In Discussions, Money

The Allure of Free Things: When Free is Not Always Good

It is hard not to get suckered in when you see FREE but how many times have you accumulated things, or signed up for services just because something came FREE with it?

Here are a few examples:

  • Makeup that comes with a FREE! bag or gift
  • Buy one, get one FREE!
  • Spend at least X amount of money and get FREE! shipping
  • Get a FREE! T-shirt / Cap / Pen / Bag with every credit card application

All of this adds up to you buying stuff and accumulating junk in your home just because it was free… but was it really worth it?

sale-sold-sign-shopping

WOULD YOU CHOOSE TO PAY FOR SOMETHING YOU REALLY WANT?

If you had a choice between choosing to pay for something you REALLY want versus getting a crappier version for free, what would you do?

Most people would rather take the FREE! but crappy item than to pay for what they really want.

Doesn’t this sound ridiculous to you?

If I had a choice between 2 cakes, one being super delicious and exactly what I am craving for $5, versus a slice of generic No-Name cake that is just pure sugar but is FREE!, I’d rather pay the $5 and get what I want, rather than eat something just because it was free.

Still, “FREE” is pretty tempting even if it doesn’t make sense.

THERE ARE 2 FREE EXCEPTIONS FOR ME

Here are two free things I think are fantastic:


CREDIT CARDS WITH NO ANNUAL FEE

Cards that have no annual fees tend to have very high interest rates, and cards with annual fees (around $100 a year) tend to have lower interest rates.

You could argue that with a super high interest rate on these no annual fee cards, it makes no sense to NOT pay a $100 annual fee for something with a lower interest rate especially since you COULD miss a payment or be unable to pay the balance completely, but this does not apply to those who are responsible with their money because…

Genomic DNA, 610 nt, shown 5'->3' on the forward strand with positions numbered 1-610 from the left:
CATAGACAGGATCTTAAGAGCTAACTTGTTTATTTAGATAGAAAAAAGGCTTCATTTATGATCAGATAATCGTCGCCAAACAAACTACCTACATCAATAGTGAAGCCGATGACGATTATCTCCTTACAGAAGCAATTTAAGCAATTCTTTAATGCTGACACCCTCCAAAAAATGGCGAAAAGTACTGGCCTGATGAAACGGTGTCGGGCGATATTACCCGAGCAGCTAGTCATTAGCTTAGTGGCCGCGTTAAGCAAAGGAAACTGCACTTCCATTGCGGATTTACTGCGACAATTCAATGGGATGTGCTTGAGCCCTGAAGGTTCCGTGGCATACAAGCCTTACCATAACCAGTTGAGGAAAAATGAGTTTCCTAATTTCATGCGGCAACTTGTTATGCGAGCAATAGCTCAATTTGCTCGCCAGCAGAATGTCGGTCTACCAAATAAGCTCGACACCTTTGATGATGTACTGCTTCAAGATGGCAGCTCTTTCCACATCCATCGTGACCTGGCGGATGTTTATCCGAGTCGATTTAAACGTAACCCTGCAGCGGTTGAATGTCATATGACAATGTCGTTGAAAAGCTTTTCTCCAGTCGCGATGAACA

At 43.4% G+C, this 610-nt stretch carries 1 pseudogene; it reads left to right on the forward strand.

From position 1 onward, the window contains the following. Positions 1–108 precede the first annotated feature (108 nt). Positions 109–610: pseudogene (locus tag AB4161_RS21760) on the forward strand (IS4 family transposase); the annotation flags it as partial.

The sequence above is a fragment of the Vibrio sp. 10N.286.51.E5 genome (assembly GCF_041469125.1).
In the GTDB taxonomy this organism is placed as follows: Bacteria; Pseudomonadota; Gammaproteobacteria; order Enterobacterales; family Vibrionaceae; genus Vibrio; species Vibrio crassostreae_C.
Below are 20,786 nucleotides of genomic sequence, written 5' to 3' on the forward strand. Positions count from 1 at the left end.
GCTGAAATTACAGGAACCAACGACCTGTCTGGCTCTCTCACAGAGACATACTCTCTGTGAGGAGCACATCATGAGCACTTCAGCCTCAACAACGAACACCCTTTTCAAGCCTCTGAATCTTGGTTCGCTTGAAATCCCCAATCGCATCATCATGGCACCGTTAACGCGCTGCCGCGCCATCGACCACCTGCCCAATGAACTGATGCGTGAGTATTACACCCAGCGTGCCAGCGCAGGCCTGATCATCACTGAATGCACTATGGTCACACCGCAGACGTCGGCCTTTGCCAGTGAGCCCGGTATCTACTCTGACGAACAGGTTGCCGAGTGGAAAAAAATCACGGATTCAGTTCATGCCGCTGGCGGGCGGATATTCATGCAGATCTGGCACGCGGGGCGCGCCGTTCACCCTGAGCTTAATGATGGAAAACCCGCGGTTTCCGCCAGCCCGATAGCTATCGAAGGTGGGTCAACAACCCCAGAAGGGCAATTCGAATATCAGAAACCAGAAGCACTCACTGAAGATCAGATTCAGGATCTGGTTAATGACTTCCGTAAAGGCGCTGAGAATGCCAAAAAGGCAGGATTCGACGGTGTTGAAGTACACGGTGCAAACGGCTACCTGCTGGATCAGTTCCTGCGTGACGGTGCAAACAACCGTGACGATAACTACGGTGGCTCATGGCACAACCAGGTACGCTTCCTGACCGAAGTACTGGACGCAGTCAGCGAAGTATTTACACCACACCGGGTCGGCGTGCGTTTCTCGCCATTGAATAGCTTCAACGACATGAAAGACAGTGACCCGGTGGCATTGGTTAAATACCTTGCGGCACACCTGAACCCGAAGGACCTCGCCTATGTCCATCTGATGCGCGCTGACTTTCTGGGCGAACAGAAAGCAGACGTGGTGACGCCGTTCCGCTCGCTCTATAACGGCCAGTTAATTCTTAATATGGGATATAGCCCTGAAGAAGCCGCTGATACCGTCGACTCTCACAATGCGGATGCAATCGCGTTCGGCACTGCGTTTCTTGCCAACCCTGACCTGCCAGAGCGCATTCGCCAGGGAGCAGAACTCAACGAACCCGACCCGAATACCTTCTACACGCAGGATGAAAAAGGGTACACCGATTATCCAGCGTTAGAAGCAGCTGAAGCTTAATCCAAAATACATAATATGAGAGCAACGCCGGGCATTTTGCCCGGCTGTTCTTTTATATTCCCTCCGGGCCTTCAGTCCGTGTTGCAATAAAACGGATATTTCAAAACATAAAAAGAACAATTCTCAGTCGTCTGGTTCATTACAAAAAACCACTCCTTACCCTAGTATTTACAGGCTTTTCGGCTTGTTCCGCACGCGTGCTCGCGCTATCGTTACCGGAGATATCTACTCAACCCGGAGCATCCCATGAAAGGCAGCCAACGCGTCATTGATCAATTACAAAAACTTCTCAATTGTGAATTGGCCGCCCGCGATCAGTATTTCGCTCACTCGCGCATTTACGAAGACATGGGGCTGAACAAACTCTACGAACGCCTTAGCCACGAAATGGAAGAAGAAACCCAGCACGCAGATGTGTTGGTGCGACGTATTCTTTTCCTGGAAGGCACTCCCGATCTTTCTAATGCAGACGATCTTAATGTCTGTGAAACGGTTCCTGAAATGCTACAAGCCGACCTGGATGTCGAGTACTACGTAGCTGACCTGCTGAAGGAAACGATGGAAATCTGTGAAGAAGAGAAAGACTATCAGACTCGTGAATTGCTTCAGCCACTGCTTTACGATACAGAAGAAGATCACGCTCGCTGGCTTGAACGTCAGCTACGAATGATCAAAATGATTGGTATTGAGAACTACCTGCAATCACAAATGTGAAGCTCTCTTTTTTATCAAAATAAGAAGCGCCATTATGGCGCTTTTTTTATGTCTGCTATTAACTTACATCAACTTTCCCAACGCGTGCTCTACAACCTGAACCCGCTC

…a $0 balance means $0 in interest charges.

*shrug*

money-cash-investing-bills-usa-american

CHEQUING / SAVINGS ACCOUNTS

Again, you could argue that paying $5 for a chequing or savings account makes sense if it comes with all these other benefits, but frankly, I have never seen a difference in services between a FREE! chequing / savings account and one where I pay for the account except that the one that is paid, tends to charge me $20 for cheques and penalizes me if I don’t keep a minimum balance.

Two great free chequing / savings institutions in Canada are PC Financial and Tangerine.

If you go with either bank, you get:

  • Free cheques (unlimited)
  • Online bill pay and banking
  • Cheque deposits by just taking a photo with your phone (LOVE THIS!)
  • Super fast customer service
  • Higher savings rates (seriously!)
  • Cash incentives to sign up (If you use my Tangerine code, you could get up to $150 in cash!)

Use my Tangerine referral ID: 32726976S1 to get $50 and $150 in bonuses

The ONLY thing I require a “real” bank for is to deposit my USD cheques. I can’t deposit them via taking a photo and I have to bring them into the bank in person.

Otherwise, why pay for a chequing or savings account?

Isn’t that just counter-intuitive? Paying for the privilege of saving your money?

WHAT HAVE YOU LET INTO YOUR LIFE AND HOME JUST BECAUSE IT WAS FREE?

 

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Sherry of Save. Spend. Splurge.

Am my own Sugar Daddy. Am a millionaire at 36 after getting out of $60K of student debt in 18 months, a little over a decade earlier, using TheBudgetingTool.com. I have worked 50% of my career (taking 1-2 year breaks), and quadrupled my income within 2 years of graduating, going from $65K to $260K with an average lifetime savings rate of 50%. I have 11 side incomes that are on track in 2020 to make me $50K - $75K. I could retire today if I wanted, but love my work-life balance as a freelancing consultant in STEM (Science, Technology, Engineering, Math). I am all about balance - between time and money, and also enjoying my money. I also post daily on Instagram @saverspender.

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